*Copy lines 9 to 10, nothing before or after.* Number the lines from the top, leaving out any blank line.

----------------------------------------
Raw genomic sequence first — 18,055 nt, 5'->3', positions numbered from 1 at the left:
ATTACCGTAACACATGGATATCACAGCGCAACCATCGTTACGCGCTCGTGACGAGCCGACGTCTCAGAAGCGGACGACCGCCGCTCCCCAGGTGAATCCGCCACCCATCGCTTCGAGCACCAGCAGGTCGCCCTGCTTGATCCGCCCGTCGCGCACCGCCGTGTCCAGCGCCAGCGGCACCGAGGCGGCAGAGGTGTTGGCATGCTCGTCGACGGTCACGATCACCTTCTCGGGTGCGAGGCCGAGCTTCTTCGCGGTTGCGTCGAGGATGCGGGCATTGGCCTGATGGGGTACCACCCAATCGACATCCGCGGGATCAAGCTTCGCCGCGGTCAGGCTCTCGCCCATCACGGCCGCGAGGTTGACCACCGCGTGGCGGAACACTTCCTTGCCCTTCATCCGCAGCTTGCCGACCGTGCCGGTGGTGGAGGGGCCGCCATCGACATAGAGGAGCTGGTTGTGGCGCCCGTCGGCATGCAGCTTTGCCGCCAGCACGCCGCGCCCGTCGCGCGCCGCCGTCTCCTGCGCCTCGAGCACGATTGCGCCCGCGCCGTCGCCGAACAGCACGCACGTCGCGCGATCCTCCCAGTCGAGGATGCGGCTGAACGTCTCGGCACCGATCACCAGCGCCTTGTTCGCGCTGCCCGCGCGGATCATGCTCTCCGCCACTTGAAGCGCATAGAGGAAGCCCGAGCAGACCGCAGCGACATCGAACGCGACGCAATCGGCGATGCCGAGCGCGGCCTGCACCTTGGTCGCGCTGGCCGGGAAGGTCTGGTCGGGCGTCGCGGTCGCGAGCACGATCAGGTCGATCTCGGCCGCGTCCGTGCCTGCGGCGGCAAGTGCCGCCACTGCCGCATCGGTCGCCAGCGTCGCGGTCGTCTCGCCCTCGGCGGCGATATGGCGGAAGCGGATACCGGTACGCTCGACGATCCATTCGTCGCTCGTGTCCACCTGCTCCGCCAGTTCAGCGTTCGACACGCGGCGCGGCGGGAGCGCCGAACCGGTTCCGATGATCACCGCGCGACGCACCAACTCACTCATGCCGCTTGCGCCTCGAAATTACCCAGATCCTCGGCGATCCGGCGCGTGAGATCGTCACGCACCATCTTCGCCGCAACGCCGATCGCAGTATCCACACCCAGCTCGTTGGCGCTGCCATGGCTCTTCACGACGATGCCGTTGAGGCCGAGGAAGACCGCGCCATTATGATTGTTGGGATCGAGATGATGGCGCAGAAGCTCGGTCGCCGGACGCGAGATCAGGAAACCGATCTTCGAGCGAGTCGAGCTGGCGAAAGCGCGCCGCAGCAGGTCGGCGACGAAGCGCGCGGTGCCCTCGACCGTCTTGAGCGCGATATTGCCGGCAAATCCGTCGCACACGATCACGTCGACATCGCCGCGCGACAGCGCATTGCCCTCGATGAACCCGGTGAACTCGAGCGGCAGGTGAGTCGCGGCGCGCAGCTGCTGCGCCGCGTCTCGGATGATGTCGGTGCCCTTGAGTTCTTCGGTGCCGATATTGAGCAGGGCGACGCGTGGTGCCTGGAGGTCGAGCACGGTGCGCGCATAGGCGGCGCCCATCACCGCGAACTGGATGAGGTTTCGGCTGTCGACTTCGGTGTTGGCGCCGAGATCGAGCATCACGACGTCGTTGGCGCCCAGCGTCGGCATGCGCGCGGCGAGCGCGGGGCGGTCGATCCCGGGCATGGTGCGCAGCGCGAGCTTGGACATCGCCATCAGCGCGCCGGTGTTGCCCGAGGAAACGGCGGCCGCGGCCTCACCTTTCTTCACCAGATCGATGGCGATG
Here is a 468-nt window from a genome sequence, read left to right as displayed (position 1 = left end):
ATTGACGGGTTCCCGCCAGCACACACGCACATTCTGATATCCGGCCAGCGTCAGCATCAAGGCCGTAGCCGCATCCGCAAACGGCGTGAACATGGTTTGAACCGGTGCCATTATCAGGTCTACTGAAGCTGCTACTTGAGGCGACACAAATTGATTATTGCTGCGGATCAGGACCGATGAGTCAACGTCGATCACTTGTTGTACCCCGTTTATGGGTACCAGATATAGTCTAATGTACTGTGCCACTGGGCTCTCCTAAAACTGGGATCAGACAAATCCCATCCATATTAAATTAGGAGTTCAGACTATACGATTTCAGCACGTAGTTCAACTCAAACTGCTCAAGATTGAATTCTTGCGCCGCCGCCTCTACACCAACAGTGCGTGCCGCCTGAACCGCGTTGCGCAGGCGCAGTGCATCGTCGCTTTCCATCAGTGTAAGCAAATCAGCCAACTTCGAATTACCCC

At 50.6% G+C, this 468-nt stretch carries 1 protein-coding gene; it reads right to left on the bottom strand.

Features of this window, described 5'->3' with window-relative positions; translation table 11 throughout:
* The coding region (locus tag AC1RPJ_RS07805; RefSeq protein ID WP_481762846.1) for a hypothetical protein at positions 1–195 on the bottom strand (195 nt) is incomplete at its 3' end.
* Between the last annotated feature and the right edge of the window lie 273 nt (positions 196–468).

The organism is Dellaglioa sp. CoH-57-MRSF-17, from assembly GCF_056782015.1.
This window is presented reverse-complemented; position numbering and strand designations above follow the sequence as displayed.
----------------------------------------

The organism is Dellaglioa sp. CoH-57-MRSF-17, from assembly GCF_056782015.1.
This window is presented reverse-complemented; position numbering and strand designations above follow the sequence as displayed.